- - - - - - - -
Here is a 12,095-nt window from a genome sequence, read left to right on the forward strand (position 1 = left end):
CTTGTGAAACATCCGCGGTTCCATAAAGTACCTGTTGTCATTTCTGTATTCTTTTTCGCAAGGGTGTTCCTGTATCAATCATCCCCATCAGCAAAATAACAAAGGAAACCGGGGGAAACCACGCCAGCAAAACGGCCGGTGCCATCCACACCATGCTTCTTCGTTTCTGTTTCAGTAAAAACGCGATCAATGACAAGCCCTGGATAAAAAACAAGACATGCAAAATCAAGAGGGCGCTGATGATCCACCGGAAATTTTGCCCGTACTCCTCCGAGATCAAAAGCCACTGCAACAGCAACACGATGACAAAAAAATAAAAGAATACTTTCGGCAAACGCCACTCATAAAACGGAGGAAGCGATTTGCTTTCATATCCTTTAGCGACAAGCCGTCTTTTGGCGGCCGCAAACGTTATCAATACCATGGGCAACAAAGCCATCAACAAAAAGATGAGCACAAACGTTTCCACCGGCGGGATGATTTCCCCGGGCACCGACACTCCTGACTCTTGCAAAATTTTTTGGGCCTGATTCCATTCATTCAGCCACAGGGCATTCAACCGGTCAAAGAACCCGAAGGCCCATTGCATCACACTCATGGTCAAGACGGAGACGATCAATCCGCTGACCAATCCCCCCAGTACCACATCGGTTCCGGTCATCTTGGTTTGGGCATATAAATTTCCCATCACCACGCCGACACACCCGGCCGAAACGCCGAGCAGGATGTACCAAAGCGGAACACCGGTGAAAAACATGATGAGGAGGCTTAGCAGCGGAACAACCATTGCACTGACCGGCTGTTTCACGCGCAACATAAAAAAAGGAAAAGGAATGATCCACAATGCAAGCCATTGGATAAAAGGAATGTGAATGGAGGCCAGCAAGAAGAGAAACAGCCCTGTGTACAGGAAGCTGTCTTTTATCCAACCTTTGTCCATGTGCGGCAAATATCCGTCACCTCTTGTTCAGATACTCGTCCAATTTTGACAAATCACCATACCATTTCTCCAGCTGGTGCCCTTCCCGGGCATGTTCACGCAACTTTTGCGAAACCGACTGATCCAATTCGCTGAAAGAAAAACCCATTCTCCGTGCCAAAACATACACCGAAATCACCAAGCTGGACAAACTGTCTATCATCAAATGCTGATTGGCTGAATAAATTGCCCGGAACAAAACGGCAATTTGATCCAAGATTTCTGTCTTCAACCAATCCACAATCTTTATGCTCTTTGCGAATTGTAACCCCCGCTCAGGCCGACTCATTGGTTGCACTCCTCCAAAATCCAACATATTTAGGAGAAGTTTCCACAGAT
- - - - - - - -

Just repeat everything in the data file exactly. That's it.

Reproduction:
Here is a 12,095-nt window from a genome sequence, read left to right on the forward strand (position 1 = left end):
CTTGTGAAACATCCGCGGTTCCATAAAGTACCTGTTGTCATTTCTGTATTCTTTTTCGCAAGGGTGTTCCTGTATCAATCATCCCCATCAGCAAAATAACAAAGGAAACCGGGGGAAACCACGCCAGCAAAACGGCCGGTGCCATCCACACCATGCTTCTTCGTTTCTGTTTCAGTAAAAACGCGATCAATGACAAGCCCTGGATAAAAAACAAGACATGCAAAATCAAGAGGGCGCTGATGATCCACCGGAAATTTTGCCCGTACTCCTCCGAGATCAAAAGCCACTGCAACAGCAACACGATGACAAAAAAATAAAAGAATACTTTCGGCAAACGCCACTCATAAAACGGAGGAAGCGATTTGCTTTCATATCCTTTAGCGACAAGCCGTCTTTTGGCGGCCGCAAACGTTATCAATACCATGGGCAACAAAGCCATCAACAAAAAGATGAGCACAAACGTTTCCACCGGCGGGATGATTTCCCCGGGCACCGACACTCCTGACTCTTGCAAAATTTTTTGGGCCTGATTCCATTCATTCAGCCACAGGGCATTCAACCGGTCAAAGAACCCGAAGGCCCATTGCATCACACTCATGGTCAAGACGGAGACGATCAATCCGCTGACCAATCCCCCCAGTACCACATCGGTTCCGGTCATCTTGGTTTGGGCATATAAATTTCCCATCACCACGCCGACACACCCGGCCGAAACGCCGAGCAGGATGTACCAAAGCGGAACACCGGTGAAAAACATGATGAGGAGGCTTAGCAGCGGAACAACCATTGCACTGACCGGCTGTTTCACGCGCAACATAAAAAAAGGAAAAGGAATGATCCACAATGCAAGCCATTGGATAAAAGGAATGTGAATGGAGGCCAGCAAGAAGAGAAACAGCCCTGTGTACAGGAAGCTGTCTTTTATCCAACCTTTGTCCATGTGCGGCAAATATCCGTCACCTCTTGTTCAGATACTCGTCCAATTTTGACAAATCACCATACCATTTCTCCAGCTGGTGCCCTTCCCGGGCATGTTCACGCAACTTTTGCGAAACCGACTGATCCAATTCGCTGAAAGAAAAACCCATTCTCCGTGCCAAAACATACACCGAAATCACCAAGCTGGACAAACTGTCTATCATCAAATGCTGATTGGCTGAATAAATTGCCCGGAACAAAACGGCAATTTGATCCAAGATTTCTGTCTTCAACCAATCCACAATCTTTATGCTCTTTGCGAATTGTAACCCCCGCTCAGGCCGACTCATTGGTTGCACTCCTCCAAAATCCAACATATTTAGGAGAAGTTTCCACAGAT